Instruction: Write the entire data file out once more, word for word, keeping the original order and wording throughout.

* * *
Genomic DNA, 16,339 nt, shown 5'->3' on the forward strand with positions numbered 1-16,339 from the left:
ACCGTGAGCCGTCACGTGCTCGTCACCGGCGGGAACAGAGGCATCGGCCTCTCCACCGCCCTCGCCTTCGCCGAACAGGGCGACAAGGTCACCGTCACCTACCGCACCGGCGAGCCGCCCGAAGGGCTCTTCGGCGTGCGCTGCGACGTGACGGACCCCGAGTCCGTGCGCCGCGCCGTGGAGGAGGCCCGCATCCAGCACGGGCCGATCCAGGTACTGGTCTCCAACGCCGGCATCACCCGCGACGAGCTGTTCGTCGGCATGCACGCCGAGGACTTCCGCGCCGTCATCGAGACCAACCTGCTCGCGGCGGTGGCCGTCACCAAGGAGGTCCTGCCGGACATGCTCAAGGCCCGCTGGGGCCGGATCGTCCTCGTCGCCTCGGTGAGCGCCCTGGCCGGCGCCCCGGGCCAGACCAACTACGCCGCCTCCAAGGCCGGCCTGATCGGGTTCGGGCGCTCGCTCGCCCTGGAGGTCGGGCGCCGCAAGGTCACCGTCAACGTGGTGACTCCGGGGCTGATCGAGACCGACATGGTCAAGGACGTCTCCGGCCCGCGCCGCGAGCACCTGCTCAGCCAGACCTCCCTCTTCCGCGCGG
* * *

Genomic DNA, 16,339 nt, shown 5'->3' on the forward strand with positions numbered 1-16,339 from the left:
ACCGTGAGCCGTCACGTGCTCGTCACCGGCGGGAACAGAGGCATCGGCCTCTCCACCGCCCTCGCCTTCGCCGAACAGGGCGACAAGGTCACCGTCACCTACCGCACCGGCGAGCCGCCCGAAGGGCTCTTCGGCGTGCGCTGCGACGTGACGGACCCCGAGTCCGTGCGCCGCGCCGTGGAGGAGGCCCGCATCCAGCACGGGCCGATCCAGGTACTGGTCTCCAACGCCGGCATCACCCGCGACGAGCTGTTCGTCGGCATGCACGCCGAGGACTTCCGCGCCGTCATCGAGACCAACCTGCTCGCGGCGGTGGCCGTCACCAAGGAGGTCCTGCCGGACATGCTCAAGGCCCGCTGGGGCCGGATCGTCCTCGTCGCCTCGGTGAGCGCCCTGGCCGGCGCCCCGGGCCAGACCAACTACGCCGCCTCCAAGGCCGGCCTGATCGGGTTCGGGCGCTCGCTCGCCCTGGAGGTCGGGCGCCGCAAGGTCACCGTCAACGTGGTGACTCCGGGGCTGATCGAGACCGACATGGTCAAGGACGTCTCCGGCCCGCGCCGCGAGCACCTGCTCAGCCAGACCTCCCTCTTCCGCGCGG